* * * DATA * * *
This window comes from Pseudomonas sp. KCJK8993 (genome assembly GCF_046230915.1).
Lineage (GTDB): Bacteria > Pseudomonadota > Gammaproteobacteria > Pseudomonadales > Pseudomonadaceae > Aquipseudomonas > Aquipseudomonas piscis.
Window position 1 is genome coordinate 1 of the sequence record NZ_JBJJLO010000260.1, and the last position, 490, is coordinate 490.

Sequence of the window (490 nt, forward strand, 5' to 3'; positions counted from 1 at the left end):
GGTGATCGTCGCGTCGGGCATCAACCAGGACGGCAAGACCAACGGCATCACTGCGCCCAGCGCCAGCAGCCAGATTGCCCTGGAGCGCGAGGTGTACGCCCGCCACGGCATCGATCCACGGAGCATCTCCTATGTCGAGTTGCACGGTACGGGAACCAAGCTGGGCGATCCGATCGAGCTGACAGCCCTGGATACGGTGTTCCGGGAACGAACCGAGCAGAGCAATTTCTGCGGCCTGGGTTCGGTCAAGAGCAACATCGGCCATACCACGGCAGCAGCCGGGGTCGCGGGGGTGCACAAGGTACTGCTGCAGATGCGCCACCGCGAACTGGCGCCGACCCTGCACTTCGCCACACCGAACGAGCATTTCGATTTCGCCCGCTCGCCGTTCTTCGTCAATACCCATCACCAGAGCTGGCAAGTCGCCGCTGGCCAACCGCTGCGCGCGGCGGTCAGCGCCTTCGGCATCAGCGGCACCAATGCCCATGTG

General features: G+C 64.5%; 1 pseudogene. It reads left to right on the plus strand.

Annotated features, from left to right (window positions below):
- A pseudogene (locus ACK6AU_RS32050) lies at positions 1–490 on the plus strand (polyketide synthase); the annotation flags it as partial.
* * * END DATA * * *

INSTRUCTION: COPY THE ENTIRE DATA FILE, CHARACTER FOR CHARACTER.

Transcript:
This window comes from Pseudomonas sp. KCJK8993 (genome assembly GCF_046230915.1).
Lineage (GTDB): Bacteria > Pseudomonadota > Gammaproteobacteria > Pseudomonadales > Pseudomonadaceae > Aquipseudomonas > Aquipseudomonas piscis.
Window position 1 is genome coordinate 1 of the sequence record NZ_JBJJLO010000260.1, and the last position, 490, is coordinate 490.

Sequence of the window (490 nt, forward strand, 5' to 3'; positions counted from 1 at the left end):
GGTGATCGTCGCGTCGGGCATCAACCAGGACGGCAAGACCAACGGCATCACTGCGCCCAGCGCCAGCAGCCAGATTGCCCTGGAGCGCGAGGTGTACGCCCGCCACGGCATCGATCCACGGAGCATCTCCTATGTCGAGTTGCACGGTACGGGAACCAAGCTGGGCGATCCGATCGAGCTGACAGCCCTGGATACGGTGTTCCGGGAACGAACCGAGCAGAGCAATTTCTGCGGCCTGGGTTCGGTCAAGAGCAACATCGGCCATACCACGGCAGCAGCCGGGGTCGCGGGGGTGCACAAGGTACTGCTGCAGATGCGCCACCGCGAACTGGCGCCGACCCTGCACTTCGCCACACCGAACGAGCATTTCGATTTCGCCCGCTCGCCGTTCTTCGTCAATACCCATCACCAGAGCTGGCAAGTCGCCGCTGGCCAACCGCTGCGCGCGGCGGTCAGCGCCTTCGGCATCAGCGGCACCAATGCCCATGTG

General features: G+C 64.5%; 1 pseudogene. It reads left to right on the plus strand.

Annotated features, from left to right (window positions below):
- A pseudogene (locus ACK6AU_RS32050) lies at positions 1–490 on the plus strand (polyketide synthase); the annotation flags it as partial.